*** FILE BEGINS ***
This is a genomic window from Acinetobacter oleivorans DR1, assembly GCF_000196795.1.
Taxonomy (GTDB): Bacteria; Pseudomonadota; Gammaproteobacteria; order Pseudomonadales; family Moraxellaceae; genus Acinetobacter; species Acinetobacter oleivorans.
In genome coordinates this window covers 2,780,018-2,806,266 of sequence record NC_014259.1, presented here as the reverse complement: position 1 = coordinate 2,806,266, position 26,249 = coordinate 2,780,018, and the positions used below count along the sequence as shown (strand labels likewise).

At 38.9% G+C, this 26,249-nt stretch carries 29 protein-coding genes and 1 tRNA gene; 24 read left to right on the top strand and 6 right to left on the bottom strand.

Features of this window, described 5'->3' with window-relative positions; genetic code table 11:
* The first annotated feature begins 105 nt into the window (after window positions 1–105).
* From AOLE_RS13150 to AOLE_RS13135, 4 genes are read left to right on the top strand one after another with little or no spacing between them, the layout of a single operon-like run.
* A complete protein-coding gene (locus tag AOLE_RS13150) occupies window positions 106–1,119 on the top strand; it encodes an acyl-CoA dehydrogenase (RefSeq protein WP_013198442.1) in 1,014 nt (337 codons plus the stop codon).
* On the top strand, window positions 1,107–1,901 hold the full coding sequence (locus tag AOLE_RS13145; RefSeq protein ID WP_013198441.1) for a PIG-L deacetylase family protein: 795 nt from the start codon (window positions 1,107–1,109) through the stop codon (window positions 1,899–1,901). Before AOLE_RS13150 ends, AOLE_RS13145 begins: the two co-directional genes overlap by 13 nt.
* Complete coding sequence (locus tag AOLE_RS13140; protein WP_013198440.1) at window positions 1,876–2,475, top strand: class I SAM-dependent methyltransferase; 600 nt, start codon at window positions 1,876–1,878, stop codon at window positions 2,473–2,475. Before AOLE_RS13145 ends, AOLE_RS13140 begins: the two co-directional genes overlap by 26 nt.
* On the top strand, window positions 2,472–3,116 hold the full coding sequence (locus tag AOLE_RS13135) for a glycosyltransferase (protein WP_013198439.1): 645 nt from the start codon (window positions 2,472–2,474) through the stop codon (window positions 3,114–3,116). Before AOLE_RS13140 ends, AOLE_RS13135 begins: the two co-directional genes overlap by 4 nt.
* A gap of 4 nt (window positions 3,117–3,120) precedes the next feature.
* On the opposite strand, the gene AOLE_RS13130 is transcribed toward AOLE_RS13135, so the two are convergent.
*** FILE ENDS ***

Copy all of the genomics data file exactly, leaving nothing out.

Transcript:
This is a genomic window from Acinetobacter oleivorans DR1, assembly GCF_000196795.1.
Taxonomy (GTDB): Bacteria; Pseudomonadota; Gammaproteobacteria; order Pseudomonadales; family Moraxellaceae; genus Acinetobacter; species Acinetobacter oleivorans.
In genome coordinates this window covers 2,780,018-2,806,266 of sequence record NC_014259.1, presented here as the reverse complement: position 1 = coordinate 2,806,266, position 26,249 = coordinate 2,780,018, and the positions used below count along the sequence as shown (strand labels likewise).

At 38.9% G+C, this 26,249-nt stretch carries 29 protein-coding genes and 1 tRNA gene; 24 read left to right on the top strand and 6 right to left on the bottom strand.

Features of this window, described 5'->3' with window-relative positions; genetic code table 11:
* The first annotated feature begins 105 nt into the window (after window positions 1–105).
* From AOLE_RS13150 to AOLE_RS13135, 4 genes are read left to right on the top strand one after another with little or no spacing between them, the layout of a single operon-like run.
* A complete protein-coding gene (locus tag AOLE_RS13150) occupies window positions 106–1,119 on the top strand; it encodes an acyl-CoA dehydrogenase (RefSeq protein WP_013198442.1) in 1,014 nt (337 codons plus the stop codon).
* On the top strand, window positions 1,107–1,901 hold the full coding sequence (locus tag AOLE_RS13145; RefSeq protein ID WP_013198441.1) for a PIG-L deacetylase family protein: 795 nt from the start codon (window positions 1,107–1,109) through the stop codon (window positions 1,899–1,901). Before AOLE_RS13150 ends, AOLE_RS13145 begins: the two co-directional genes overlap by 13 nt.
* Complete coding sequence (locus tag AOLE_RS13140; protein WP_013198440.1) at window positions 1,876–2,475, top strand: class I SAM-dependent methyltransferase; 600 nt, start codon at window positions 1,876–1,878, stop codon at window positions 2,473–2,475. Before AOLE_RS13145 ends, AOLE_RS13140 begins: the two co-directional genes overlap by 26 nt.
* On the top strand, window positions 2,472–3,116 hold the full coding sequence (locus tag AOLE_RS13135) for a glycosyltransferase (protein WP_013198439.1): 645 nt from the start codon (window positions 2,472–2,474) through the stop codon (window positions 3,114–3,116). Before AOLE_RS13140 ends, AOLE_RS13135 begins: the two co-directional genes overlap by 4 nt.
* A gap of 4 nt (window positions 3,117–3,120) precedes the next feature.
* On the opposite strand, the gene AOLE_RS13130 is transcribed toward AOLE_RS13135, so the two are convergent.